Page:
A great many religious people don't want any more education or information that can be found in the scripture of their choice.
saab
 
  2  
Reply Sat 20 Mar, 2010 09:39 am
@farmerman,
A Too well educated laity is a bad thing for religions.
---------------------------------------------------------------------------------------------------
If a too well educated laity is bad for religions I would like to know how religions have survied hundreds or thousands of years.
The church was in the middle ages the only place which had schools and there were lots of educated people, explorers, authors, artists, scientists, and I am sure not all of them were believers in everything the church preached.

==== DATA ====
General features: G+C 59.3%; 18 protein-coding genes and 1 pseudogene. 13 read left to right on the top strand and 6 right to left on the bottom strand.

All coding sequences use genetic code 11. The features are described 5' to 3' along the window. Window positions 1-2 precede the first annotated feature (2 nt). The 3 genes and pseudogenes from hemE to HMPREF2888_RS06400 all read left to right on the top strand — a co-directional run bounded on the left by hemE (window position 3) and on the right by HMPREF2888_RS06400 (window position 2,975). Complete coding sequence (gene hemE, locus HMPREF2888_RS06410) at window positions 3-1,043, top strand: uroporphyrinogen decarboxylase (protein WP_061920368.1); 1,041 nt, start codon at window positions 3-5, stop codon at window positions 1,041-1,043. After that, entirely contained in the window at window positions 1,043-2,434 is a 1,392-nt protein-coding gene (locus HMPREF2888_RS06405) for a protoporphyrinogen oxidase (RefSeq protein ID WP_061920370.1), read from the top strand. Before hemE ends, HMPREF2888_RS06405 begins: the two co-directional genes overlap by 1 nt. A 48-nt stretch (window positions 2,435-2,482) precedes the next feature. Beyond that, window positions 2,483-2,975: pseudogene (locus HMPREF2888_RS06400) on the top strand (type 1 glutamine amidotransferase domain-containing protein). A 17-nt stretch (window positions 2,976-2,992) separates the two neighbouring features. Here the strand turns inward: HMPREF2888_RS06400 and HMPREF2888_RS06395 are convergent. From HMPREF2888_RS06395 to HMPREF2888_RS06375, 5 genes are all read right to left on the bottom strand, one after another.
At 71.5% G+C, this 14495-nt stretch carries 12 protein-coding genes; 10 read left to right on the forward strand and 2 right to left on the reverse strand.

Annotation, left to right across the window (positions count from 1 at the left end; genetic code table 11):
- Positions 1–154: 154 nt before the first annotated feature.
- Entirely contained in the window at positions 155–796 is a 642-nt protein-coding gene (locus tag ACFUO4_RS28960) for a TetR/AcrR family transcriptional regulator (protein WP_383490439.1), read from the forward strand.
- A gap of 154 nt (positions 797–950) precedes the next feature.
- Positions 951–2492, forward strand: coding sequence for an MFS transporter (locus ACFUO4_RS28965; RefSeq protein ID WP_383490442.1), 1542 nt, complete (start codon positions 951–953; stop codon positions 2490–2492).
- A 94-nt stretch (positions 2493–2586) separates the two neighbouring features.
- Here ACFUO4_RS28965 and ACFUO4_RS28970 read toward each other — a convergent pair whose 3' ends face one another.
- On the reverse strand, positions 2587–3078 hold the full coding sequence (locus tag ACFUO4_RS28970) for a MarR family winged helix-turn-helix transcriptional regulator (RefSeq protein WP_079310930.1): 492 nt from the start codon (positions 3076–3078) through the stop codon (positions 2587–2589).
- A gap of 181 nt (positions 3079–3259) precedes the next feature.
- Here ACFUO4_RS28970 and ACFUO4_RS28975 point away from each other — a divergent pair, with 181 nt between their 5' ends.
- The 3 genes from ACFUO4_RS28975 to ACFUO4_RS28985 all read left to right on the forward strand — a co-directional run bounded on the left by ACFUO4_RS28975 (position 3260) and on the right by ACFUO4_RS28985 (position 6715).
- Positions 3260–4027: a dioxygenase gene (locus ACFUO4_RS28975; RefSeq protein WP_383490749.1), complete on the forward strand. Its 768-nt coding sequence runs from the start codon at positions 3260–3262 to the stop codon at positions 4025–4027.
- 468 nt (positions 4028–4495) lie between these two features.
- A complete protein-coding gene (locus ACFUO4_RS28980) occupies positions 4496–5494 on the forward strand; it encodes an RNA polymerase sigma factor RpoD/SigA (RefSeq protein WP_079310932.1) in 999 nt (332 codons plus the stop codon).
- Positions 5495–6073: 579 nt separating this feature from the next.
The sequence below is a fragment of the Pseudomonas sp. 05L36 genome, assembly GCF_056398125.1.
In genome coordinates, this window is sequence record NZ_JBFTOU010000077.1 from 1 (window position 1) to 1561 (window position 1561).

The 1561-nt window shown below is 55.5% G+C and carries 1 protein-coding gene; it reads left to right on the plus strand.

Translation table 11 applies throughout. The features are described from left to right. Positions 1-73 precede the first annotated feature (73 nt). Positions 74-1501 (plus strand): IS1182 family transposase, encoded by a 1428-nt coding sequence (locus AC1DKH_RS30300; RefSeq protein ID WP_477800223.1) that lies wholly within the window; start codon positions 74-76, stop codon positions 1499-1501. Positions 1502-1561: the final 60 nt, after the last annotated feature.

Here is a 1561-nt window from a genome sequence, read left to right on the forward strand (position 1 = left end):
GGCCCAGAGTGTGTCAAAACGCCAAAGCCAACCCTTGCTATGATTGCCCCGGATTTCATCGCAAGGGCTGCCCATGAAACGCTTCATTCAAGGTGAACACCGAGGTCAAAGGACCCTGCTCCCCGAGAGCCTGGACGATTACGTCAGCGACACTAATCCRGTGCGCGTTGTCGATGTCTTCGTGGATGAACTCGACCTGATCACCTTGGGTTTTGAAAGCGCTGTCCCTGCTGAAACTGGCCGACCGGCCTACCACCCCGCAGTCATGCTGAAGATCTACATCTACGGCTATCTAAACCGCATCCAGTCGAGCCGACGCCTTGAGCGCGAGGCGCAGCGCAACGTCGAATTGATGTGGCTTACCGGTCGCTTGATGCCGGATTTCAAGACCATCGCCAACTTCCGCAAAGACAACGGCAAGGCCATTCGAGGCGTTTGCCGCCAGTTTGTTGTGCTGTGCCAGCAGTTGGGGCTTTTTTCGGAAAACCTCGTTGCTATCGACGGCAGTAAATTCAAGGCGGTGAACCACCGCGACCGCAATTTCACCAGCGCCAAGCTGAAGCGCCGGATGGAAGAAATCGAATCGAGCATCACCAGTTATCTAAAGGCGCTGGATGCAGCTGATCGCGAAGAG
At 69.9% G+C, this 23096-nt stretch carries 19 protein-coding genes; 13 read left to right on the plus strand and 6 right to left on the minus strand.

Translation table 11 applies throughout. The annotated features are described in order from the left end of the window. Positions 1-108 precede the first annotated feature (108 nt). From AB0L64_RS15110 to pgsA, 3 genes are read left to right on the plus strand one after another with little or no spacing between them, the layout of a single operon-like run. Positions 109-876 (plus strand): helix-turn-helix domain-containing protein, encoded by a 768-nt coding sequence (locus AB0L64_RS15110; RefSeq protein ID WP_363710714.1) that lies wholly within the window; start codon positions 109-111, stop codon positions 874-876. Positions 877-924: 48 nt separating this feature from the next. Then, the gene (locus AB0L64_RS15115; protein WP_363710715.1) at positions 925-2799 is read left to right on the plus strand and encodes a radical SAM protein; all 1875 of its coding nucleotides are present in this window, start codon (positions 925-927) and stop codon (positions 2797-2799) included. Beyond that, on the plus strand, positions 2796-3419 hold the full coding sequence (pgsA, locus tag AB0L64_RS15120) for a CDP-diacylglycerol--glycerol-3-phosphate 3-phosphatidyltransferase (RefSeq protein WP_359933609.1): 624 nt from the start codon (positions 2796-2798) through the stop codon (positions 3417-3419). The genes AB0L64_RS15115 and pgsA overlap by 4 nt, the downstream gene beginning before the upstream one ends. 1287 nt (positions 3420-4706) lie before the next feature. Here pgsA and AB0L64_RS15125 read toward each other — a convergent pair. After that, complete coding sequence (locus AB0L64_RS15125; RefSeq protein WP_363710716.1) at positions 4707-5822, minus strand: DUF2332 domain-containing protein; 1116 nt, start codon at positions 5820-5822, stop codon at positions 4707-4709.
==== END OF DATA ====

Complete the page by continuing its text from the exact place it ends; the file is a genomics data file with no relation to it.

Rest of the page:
Regardless of educated laity religions have survieved.

Or have I completely misunderstood what you said?
0 Replies
 
ebrown p
 
  2  
Reply Sat 20 Mar, 2010 09:51 am
@Thomas,
Quote:
One more important feature of evolution is that it can, in principle, run on any kind of hardware. Given the conditions I just described, evolution just happens. Individuals in the population will continuously improve at surviving; some of them will grow astoundingly complex in the process. All this diversity and complexity can happen without any intention, any mind, any creator in charge. And it can happen to anything. Nothing about the algorithm requires that the individuals, the copying, the mutations, or the selection be biological.


Sorry Thomas, I must strongly argue with this.

Human evolution depends on a very specific set of hardware, called DNA. Human evolution works solely in DNA... and the way we have evolved is shaped by DNA. If you change the way DNA works (i.e. change which proteins are easier to encode) in even a small way, the result would change dramatically.